Will: The plotting, the planning, the figuring out how to get around, and under, and over things; the development of initiative, discretion … these are capacities, qualities that almost no young person has today. And how do we know that this isn’t the reason?  That it’s because we never let them toe the line – cross it, even – because we’re constantly breathing down their necks and busting them at every opportunity?

Sal: We don’t, of course.

Will: Well, I’d go farther than that. I say that this is the reason and a thousand other little things like it. Think of Ferris Bueller’s Day Off.

Sal: [Laughing] Nooo! He’s pulling out the John Hughes movies. Should I sit down?

Will: Could you even imagine a movie like that being made today?

Sal: No, I can’t.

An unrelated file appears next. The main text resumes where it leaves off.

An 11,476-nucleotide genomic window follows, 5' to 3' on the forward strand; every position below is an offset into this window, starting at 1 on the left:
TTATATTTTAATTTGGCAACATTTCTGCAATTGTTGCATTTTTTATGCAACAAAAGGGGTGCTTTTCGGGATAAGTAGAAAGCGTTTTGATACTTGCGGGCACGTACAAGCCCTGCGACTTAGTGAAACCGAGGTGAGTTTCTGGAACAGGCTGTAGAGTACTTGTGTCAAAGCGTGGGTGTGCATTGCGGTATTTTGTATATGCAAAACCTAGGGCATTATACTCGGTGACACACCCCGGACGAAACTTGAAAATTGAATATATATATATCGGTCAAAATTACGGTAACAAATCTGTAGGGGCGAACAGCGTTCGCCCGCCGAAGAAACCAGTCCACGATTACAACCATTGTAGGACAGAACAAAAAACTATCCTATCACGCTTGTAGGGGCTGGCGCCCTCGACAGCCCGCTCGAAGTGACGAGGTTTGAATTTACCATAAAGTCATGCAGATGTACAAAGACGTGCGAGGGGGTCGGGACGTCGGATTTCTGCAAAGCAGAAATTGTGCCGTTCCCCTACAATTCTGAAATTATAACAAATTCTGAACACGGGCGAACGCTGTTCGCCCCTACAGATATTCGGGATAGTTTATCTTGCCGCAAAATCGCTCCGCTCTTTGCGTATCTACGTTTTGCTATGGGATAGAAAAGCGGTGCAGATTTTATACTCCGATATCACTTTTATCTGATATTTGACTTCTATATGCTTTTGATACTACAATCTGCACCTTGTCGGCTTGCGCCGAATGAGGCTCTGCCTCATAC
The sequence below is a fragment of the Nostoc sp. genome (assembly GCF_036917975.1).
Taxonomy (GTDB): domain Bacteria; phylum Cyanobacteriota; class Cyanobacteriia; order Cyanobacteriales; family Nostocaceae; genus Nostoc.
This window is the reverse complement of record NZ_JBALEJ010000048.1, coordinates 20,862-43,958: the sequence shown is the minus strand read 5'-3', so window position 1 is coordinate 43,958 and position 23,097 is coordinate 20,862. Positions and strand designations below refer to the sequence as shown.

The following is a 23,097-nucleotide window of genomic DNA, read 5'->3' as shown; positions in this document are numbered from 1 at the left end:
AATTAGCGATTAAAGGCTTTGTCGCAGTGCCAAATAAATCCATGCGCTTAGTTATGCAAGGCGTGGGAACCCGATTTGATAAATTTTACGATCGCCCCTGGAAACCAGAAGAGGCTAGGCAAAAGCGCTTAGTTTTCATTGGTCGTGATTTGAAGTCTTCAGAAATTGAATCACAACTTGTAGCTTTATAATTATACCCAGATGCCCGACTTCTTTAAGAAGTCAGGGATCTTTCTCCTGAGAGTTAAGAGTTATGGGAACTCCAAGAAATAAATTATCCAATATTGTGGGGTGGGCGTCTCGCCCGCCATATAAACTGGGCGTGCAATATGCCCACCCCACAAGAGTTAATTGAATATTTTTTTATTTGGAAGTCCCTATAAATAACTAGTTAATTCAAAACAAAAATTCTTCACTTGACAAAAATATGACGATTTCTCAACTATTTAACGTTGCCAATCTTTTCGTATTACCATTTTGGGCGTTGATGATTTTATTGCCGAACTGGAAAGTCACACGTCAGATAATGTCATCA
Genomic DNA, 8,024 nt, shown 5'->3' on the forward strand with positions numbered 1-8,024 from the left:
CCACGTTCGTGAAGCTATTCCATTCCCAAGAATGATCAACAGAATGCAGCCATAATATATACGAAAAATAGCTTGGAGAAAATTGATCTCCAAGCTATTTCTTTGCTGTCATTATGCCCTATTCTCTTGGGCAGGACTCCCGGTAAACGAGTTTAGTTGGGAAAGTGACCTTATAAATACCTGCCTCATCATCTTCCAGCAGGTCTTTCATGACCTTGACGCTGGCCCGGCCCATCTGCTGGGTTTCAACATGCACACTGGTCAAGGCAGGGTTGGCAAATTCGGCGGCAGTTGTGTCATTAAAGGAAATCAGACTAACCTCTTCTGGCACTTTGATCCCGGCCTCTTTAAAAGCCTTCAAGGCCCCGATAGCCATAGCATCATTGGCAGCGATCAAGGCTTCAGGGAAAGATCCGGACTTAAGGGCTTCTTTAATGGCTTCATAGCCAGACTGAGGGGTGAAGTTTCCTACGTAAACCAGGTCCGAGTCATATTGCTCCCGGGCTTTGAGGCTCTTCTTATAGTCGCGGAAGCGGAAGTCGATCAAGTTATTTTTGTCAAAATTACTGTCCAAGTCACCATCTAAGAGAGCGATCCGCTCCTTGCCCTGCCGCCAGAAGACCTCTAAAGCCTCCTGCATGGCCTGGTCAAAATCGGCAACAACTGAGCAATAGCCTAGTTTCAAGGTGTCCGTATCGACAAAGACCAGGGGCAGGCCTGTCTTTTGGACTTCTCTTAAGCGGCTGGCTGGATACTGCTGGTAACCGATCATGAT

Will: Why?

Sal: Well, for one thing, his school would be a fortress.  For another, there’d be cops all over town. He’d never be able to get out and go running around, like that.

Will: Right, he’d have a S.W.A.T. team up his ass and be arrested and charged with multiple felonies. Ferris Bueller’s Day in San Quentin. The movie would be twenty minutes long.

Sal: Got it. But what’s the point?

Will: That character embodies the form that ‘80s teen rebelliousness took; the clever, street-smart, slightly slick machinator. Today, those qualities are almost impossible to acquire, and no new form of rebelliousness has taken its place. They’re docile, passive, obedient. What kind of adults do you think they’re gonna’ turn into? Corporate and government tools.

Sal: Look, you know we agree on a lot of this. I don’t think there’s anything wrong with drinking or partying and there is a terrible, dispirited quality among teens today.